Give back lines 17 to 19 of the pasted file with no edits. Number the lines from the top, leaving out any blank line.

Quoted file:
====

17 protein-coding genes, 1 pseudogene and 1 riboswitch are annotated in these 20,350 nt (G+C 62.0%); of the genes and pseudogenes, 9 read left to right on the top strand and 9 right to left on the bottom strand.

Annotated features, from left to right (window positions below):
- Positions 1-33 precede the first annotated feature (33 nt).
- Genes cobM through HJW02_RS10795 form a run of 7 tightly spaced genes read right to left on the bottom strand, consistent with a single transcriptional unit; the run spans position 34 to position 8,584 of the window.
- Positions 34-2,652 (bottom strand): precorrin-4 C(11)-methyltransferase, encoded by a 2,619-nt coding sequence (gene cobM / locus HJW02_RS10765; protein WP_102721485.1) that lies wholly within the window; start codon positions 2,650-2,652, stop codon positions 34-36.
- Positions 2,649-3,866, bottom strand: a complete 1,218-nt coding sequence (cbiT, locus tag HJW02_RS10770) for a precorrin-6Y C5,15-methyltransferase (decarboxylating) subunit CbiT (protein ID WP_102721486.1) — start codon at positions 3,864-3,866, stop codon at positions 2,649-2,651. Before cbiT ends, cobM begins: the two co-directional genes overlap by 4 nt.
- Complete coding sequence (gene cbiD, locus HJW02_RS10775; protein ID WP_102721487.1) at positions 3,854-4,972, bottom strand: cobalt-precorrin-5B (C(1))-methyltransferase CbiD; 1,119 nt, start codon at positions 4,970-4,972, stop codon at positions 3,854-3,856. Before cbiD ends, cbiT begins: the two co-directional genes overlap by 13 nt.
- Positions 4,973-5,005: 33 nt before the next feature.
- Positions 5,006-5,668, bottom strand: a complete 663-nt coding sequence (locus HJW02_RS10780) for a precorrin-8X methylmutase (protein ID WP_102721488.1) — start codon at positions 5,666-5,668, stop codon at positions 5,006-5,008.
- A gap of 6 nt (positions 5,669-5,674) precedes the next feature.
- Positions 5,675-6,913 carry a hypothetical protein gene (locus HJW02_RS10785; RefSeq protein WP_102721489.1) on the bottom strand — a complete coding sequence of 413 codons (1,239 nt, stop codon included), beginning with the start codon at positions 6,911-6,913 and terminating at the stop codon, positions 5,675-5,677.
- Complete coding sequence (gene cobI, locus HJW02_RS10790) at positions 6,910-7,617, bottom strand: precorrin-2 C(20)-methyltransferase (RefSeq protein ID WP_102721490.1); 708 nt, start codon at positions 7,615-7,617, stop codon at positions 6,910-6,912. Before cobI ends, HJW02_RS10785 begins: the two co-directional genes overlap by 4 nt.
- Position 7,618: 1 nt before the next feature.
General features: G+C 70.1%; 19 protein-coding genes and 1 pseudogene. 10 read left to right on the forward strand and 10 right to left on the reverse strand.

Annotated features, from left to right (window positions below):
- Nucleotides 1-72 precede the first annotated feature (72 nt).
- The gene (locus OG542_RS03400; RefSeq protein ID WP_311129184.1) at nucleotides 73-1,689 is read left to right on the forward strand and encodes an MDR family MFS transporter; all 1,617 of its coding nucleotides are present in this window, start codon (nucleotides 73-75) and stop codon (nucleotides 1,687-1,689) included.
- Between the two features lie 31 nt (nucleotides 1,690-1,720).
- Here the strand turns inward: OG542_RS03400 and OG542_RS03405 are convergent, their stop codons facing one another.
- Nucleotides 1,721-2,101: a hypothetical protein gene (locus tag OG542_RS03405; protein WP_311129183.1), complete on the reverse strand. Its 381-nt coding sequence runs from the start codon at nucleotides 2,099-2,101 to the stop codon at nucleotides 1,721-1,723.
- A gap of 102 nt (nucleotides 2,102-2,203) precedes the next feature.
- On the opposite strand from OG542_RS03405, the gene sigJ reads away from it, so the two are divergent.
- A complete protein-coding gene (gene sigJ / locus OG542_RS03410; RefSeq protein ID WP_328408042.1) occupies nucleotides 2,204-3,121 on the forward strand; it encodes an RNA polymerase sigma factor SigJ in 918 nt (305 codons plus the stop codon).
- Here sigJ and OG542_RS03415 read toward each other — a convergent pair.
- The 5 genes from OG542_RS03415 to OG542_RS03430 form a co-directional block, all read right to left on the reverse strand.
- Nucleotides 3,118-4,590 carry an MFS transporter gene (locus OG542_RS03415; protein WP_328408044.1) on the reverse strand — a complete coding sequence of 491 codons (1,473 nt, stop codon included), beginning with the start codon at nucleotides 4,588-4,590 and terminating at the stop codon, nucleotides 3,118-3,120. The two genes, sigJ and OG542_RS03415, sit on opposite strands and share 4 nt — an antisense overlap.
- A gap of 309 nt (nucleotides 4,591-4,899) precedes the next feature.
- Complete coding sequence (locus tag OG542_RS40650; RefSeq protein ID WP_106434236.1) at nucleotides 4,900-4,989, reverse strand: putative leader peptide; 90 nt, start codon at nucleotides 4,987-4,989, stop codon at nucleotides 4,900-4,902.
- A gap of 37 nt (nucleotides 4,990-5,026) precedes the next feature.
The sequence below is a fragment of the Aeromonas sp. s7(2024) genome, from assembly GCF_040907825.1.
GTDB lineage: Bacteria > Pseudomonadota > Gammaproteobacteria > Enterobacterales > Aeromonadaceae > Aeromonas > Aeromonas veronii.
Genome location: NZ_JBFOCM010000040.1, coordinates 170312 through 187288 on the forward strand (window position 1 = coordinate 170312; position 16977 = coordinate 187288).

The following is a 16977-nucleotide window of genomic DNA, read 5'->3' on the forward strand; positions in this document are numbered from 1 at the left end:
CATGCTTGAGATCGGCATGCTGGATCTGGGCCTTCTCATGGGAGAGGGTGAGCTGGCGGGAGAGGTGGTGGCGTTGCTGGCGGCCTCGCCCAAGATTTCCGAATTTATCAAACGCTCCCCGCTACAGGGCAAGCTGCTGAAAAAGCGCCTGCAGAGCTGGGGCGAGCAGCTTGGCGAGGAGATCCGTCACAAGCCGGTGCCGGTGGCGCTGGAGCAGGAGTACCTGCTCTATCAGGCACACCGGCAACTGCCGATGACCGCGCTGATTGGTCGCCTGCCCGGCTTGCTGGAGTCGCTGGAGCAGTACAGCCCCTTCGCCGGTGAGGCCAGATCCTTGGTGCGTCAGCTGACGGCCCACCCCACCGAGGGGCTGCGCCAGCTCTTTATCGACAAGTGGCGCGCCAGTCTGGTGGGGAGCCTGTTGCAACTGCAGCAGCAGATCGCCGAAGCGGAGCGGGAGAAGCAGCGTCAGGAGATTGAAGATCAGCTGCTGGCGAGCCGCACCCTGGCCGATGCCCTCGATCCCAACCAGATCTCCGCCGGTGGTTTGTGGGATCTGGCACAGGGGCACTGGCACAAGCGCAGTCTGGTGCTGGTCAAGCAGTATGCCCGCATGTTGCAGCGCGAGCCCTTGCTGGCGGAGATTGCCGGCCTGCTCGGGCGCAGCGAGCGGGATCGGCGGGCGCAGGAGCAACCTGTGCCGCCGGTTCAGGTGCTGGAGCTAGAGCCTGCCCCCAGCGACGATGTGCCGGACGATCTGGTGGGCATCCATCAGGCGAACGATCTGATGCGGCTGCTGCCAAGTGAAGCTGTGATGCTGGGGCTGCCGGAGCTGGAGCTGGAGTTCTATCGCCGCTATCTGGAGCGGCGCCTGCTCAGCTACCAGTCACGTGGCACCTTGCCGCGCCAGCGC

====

- The gene (locus OG542_RS03400; RefSeq protein ID WP_311129184.1) at nucleotides 73-1,689 is read left to right on the forward strand and encodes an MDR family MFS transporter; all 1,617 of its coding nucleotides are present in this window, start codon (nucleotides 73-75) and stop codon (nucleotides 1,687-1,689) included.
- Between the two features lie 31 nt (nucleotides 1,690-1,720).
- Here the strand turns inward: OG542_RS03400 and OG542_RS03405 are convergent, their stop codons facing one another.